Buddha may have achieved enlightenment two centuries earlier than experts believe—if an ancient timber shrine can be taken at face value, AFP reports. A team of archaeologists, digging under the temple considered to be Buddha's birthplace, discovered a wooden shrine that dates to the 6th century BC. Problem is, scholars usually date Buddha to the 4th century BC. "This sheds light on a very very long debate" over Buddha's birth date and the beginnings of Buddhism, says archaeologist Robin Coningham.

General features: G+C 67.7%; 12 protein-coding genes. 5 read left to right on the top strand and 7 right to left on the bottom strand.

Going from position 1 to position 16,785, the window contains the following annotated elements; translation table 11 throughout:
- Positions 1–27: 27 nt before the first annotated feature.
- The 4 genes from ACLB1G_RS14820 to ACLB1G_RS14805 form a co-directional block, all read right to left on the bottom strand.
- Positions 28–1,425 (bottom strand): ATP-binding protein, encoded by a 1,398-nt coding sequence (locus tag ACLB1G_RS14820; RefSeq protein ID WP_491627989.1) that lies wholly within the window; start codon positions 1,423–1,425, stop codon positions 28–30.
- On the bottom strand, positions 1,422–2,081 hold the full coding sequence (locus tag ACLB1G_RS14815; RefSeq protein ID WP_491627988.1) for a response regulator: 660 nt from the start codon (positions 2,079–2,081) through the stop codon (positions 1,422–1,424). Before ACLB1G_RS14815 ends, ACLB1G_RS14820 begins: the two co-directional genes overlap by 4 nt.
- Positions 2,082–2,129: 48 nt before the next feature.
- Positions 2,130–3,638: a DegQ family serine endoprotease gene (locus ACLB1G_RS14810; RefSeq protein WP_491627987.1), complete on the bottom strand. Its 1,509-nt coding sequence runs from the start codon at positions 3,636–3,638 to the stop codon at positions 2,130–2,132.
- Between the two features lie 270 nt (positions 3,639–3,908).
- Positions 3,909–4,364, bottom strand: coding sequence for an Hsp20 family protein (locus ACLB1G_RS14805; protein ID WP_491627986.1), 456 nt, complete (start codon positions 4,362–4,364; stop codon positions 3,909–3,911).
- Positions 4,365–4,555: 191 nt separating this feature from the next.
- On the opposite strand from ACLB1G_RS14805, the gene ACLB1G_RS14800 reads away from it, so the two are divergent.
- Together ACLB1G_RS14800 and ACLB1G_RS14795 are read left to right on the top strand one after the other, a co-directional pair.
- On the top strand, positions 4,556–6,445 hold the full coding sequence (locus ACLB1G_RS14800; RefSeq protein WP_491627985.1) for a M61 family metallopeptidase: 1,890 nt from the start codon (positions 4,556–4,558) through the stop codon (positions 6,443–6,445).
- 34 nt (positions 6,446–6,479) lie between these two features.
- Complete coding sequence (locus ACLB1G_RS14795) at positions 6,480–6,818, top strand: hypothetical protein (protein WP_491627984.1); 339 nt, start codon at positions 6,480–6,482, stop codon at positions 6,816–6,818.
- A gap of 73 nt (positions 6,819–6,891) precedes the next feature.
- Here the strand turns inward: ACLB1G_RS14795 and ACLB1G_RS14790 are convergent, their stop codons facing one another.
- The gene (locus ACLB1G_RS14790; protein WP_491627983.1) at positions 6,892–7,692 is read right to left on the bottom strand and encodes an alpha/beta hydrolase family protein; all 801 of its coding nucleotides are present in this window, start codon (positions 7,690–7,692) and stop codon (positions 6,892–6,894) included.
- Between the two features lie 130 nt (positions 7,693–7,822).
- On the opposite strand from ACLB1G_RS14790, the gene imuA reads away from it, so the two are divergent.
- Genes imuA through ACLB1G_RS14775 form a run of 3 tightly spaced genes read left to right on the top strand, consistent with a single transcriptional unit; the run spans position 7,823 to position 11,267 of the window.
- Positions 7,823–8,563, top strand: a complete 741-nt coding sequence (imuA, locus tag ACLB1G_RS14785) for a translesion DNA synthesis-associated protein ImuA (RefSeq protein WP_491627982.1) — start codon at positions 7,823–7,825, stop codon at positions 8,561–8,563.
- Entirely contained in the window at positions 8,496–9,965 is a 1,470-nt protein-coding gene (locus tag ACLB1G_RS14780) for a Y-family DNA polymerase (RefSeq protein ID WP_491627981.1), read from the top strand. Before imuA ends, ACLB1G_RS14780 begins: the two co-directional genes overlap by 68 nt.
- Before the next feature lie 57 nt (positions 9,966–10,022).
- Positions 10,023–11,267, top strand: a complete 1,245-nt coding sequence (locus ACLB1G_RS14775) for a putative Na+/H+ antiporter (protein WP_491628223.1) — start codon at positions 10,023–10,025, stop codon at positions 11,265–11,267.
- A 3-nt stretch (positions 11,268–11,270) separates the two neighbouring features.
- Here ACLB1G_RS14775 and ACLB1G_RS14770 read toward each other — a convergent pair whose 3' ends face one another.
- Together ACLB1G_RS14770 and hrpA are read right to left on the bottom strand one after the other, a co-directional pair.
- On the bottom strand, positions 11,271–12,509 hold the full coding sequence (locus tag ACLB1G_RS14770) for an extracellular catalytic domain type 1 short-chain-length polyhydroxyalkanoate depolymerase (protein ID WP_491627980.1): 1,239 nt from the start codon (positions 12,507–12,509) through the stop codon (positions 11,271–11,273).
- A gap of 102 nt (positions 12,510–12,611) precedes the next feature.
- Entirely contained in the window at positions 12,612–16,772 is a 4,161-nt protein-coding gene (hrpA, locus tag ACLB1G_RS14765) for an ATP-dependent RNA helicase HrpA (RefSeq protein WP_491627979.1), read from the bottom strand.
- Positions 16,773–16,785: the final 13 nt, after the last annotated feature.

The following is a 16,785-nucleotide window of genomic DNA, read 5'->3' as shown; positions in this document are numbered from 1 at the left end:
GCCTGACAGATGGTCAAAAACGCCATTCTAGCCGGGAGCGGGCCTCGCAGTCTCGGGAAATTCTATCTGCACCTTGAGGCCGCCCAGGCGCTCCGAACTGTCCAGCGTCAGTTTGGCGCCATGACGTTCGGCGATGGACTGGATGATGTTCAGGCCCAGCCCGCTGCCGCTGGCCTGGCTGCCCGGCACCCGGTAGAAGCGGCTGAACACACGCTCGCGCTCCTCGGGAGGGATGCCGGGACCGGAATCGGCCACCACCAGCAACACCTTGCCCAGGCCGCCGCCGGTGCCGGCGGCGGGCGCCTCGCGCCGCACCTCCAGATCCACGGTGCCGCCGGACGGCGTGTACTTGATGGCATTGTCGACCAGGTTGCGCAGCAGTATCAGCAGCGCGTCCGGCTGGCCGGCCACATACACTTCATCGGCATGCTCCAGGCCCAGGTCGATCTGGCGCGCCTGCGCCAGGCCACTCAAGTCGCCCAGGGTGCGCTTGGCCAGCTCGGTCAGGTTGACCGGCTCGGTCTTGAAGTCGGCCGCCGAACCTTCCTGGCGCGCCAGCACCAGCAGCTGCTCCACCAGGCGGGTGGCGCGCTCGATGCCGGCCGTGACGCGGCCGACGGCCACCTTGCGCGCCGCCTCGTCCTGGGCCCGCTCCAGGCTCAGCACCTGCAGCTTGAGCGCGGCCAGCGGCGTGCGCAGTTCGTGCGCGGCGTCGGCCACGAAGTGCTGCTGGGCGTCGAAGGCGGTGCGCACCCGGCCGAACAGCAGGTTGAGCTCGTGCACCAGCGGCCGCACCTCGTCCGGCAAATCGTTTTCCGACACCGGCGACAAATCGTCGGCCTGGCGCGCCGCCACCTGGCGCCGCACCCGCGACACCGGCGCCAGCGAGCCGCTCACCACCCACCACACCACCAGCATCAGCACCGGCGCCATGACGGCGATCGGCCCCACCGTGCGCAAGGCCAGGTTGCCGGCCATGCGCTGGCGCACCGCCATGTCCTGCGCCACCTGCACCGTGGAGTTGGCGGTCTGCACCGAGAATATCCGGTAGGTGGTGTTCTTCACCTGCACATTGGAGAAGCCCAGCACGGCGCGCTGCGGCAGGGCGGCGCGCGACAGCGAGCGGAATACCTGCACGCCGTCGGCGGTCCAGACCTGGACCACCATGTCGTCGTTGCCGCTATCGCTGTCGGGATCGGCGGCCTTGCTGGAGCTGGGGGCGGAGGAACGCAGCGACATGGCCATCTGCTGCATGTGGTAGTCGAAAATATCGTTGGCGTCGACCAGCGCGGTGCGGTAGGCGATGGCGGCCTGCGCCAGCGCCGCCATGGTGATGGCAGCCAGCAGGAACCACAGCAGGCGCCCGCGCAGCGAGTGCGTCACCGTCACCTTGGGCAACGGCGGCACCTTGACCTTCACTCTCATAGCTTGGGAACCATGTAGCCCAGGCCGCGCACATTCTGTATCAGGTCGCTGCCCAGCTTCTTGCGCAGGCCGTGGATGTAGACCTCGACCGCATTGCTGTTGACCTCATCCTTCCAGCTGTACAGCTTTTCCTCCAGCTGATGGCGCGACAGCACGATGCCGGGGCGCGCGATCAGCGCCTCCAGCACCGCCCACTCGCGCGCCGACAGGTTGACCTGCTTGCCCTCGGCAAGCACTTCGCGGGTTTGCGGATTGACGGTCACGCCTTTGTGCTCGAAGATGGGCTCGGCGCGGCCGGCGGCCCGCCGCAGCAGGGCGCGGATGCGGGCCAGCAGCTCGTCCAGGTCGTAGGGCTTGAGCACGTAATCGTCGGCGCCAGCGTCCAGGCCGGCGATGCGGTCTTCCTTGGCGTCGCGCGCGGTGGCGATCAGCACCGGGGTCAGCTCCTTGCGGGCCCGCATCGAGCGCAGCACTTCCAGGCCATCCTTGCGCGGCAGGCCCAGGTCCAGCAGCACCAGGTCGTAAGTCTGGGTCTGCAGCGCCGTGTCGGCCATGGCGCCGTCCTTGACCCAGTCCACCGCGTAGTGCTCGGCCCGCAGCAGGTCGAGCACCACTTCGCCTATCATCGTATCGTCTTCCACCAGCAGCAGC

The archaeologists found the shrine under a brick temple that's housed inside the Maya Devi Temple at Lumbini, now a major tourist attraction in Nepal. Experts consider the brick temple to be Buddha's birthplace in part because it includes an open area where a tree once grew—and Buddha was born under a tree. As for the wooden shrine, it could be part of an older temple underneath, but its design matches the structures built on top of it. So let the debates begin. "This is one of those rare occasions when belief, tradition, archeology and science actually come together," says Coningham.